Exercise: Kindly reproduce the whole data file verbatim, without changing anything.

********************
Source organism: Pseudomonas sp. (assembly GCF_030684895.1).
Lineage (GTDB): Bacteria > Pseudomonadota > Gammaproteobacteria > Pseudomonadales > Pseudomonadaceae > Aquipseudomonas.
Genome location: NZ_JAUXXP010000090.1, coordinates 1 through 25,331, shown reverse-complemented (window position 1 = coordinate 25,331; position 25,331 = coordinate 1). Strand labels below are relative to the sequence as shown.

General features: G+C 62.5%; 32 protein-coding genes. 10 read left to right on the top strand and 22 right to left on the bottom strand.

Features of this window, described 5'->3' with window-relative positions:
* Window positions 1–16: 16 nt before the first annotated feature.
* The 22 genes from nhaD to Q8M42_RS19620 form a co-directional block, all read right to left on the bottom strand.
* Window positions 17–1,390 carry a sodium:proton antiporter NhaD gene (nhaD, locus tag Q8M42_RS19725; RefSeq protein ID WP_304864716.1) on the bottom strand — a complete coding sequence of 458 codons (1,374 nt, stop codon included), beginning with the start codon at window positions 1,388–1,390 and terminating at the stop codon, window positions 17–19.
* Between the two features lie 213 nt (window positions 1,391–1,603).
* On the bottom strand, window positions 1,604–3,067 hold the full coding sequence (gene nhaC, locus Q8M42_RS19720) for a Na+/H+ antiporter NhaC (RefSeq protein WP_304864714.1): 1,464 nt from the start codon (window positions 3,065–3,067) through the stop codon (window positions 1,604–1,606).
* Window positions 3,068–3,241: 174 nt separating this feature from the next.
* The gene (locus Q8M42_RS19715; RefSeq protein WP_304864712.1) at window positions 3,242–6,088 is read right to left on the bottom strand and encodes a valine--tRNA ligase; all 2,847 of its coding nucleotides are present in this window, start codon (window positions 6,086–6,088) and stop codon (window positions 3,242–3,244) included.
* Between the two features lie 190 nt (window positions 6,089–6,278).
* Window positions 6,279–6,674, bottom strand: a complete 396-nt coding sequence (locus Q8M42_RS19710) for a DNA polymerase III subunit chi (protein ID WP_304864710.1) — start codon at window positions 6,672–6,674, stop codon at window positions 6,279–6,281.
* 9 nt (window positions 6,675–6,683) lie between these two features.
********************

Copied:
Source organism: Pseudomonas sp. (assembly GCF_030684895.1).
Lineage (GTDB): Bacteria > Pseudomonadota > Gammaproteobacteria > Pseudomonadales > Pseudomonadaceae > Aquipseudomonas.
Genome location: NZ_JAUXXP010000090.1, coordinates 1 through 25,331, shown reverse-complemented (window position 1 = coordinate 25,331; position 25,331 = coordinate 1). Strand labels below are relative to the sequence as shown.

General features: G+C 62.5%; 32 protein-coding genes. 10 read left to right on the top strand and 22 right to left on the bottom strand.

Features of this window, described 5'->3' with window-relative positions:
* Window positions 1–16: 16 nt before the first annotated feature.
* The 22 genes from nhaD to Q8M42_RS19620 form a co-directional block, all read right to left on the bottom strand.
* Window positions 17–1,390 carry a sodium:proton antiporter NhaD gene (nhaD, locus tag Q8M42_RS19725; RefSeq protein ID WP_304864716.1) on the bottom strand — a complete coding sequence of 458 codons (1,374 nt, stop codon included), beginning with the start codon at window positions 1,388–1,390 and terminating at the stop codon, window positions 17–19.
* Between the two features lie 213 nt (window positions 1,391–1,603).
* On the bottom strand, window positions 1,604–3,067 hold the full coding sequence (gene nhaC, locus Q8M42_RS19720) for a Na+/H+ antiporter NhaC (RefSeq protein WP_304864714.1): 1,464 nt from the start codon (window positions 3,065–3,067) through the stop codon (window positions 1,604–1,606).
* Window positions 3,068–3,241: 174 nt separating this feature from the next.
* The gene (locus Q8M42_RS19715; RefSeq protein WP_304864712.1) at window positions 3,242–6,088 is read right to left on the bottom strand and encodes a valine--tRNA ligase; all 2,847 of its coding nucleotides are present in this window, start codon (window positions 6,086–6,088) and stop codon (window positions 3,242–3,244) included.
* Between the two features lie 190 nt (window positions 6,089–6,278).
* Window positions 6,279–6,674, bottom strand: a complete 396-nt coding sequence (locus Q8M42_RS19710) for a DNA polymerase III subunit chi (protein ID WP_304864710.1) — start codon at window positions 6,672–6,674, stop codon at window positions 6,279–6,281.
* 9 nt (window positions 6,675–6,683) lie between these two features.